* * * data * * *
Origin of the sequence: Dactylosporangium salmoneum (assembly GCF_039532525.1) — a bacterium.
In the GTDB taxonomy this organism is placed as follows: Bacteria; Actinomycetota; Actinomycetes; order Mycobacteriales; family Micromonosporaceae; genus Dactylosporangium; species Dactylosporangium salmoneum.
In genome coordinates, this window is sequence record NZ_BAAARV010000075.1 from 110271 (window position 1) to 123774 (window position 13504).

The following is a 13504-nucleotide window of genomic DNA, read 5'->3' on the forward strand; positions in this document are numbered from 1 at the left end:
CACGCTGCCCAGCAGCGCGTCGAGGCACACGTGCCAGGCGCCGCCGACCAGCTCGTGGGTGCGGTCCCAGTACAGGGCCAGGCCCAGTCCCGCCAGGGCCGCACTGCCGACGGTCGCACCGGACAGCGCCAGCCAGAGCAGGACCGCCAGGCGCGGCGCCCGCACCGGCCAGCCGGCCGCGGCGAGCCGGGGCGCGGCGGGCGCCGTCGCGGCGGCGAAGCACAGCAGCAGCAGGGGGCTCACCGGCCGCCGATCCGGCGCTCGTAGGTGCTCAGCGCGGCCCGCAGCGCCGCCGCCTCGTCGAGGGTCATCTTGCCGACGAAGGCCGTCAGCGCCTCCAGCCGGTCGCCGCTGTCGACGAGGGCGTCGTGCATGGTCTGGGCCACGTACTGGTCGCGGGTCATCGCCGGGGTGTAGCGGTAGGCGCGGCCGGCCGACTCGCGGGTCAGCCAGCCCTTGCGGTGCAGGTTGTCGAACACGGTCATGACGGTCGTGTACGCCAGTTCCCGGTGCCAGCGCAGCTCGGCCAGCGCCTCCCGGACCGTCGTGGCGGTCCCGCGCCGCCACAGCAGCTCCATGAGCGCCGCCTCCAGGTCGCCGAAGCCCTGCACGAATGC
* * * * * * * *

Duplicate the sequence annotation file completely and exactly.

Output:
Origin of the sequence: Dactylosporangium salmoneum (assembly GCF_039532525.1) — a bacterium.
In the GTDB taxonomy this organism is placed as follows: Bacteria; Actinomycetota; Actinomycetes; order Mycobacteriales; family Micromonosporaceae; genus Dactylosporangium; species Dactylosporangium salmoneum.
In genome coordinates, this window is sequence record NZ_BAAARV010000075.1 from 110271 (window position 1) to 123774 (window position 13504).

The following is a 13504-nucleotide window of genomic DNA, read 5'->3' on the forward strand; positions in this document are numbered from 1 at the left end:
CACGCTGCCCAGCAGCGCGTCGAGGCACACGTGCCAGGCGCCGCCGACCAGCTCGTGGGTGCGGTCCCAGTACAGGGCCAGGCCCAGTCCCGCCAGGGCCGCACTGCCGACGGTCGCACCGGACAGCGCCAGCCAGAGCAGGACCGCCAGGCGCGGCGCCCGCACCGGCCAGCCGGCCGCGGCGAGCCGGGGCGCGGCGGGCGCCGTCGCGGCGGCGAAGCACAGCAGCAGCAGGGGGCTCACCGGCCGCCGATCCGGCGCTCGTAGGTGCTCAGCGCGGCCCGCAGCGCCGCCGCCTCGTCGAGGGTCATCTTGCCGACGAAGGCCGTCAGCGCCTCCAGCCGGTCGCCGCTGTCGACGAGGGCGTCGTGCATGGTCTGGGCCACGTACTGGTCGCGGGTCATCGCCGGGGTGTAGCGGTAGGCGCGGCCGGCCGACTCGCGGGTCAGCCAGCCCTTGCGGTGCAGGTTGTCGAACACGGTCATGACGGTCGTGTACGCCAGTTCCCGGTGCCAGCGCAGCTCGGCCAGCGCCTCCCGGACCGTCGTGGCGGTCCCGCGCCGCCACAGCAGCTCCATGAGCGCCGCCTCCAGGTCGCCGAAGCCCTGCACGAATGC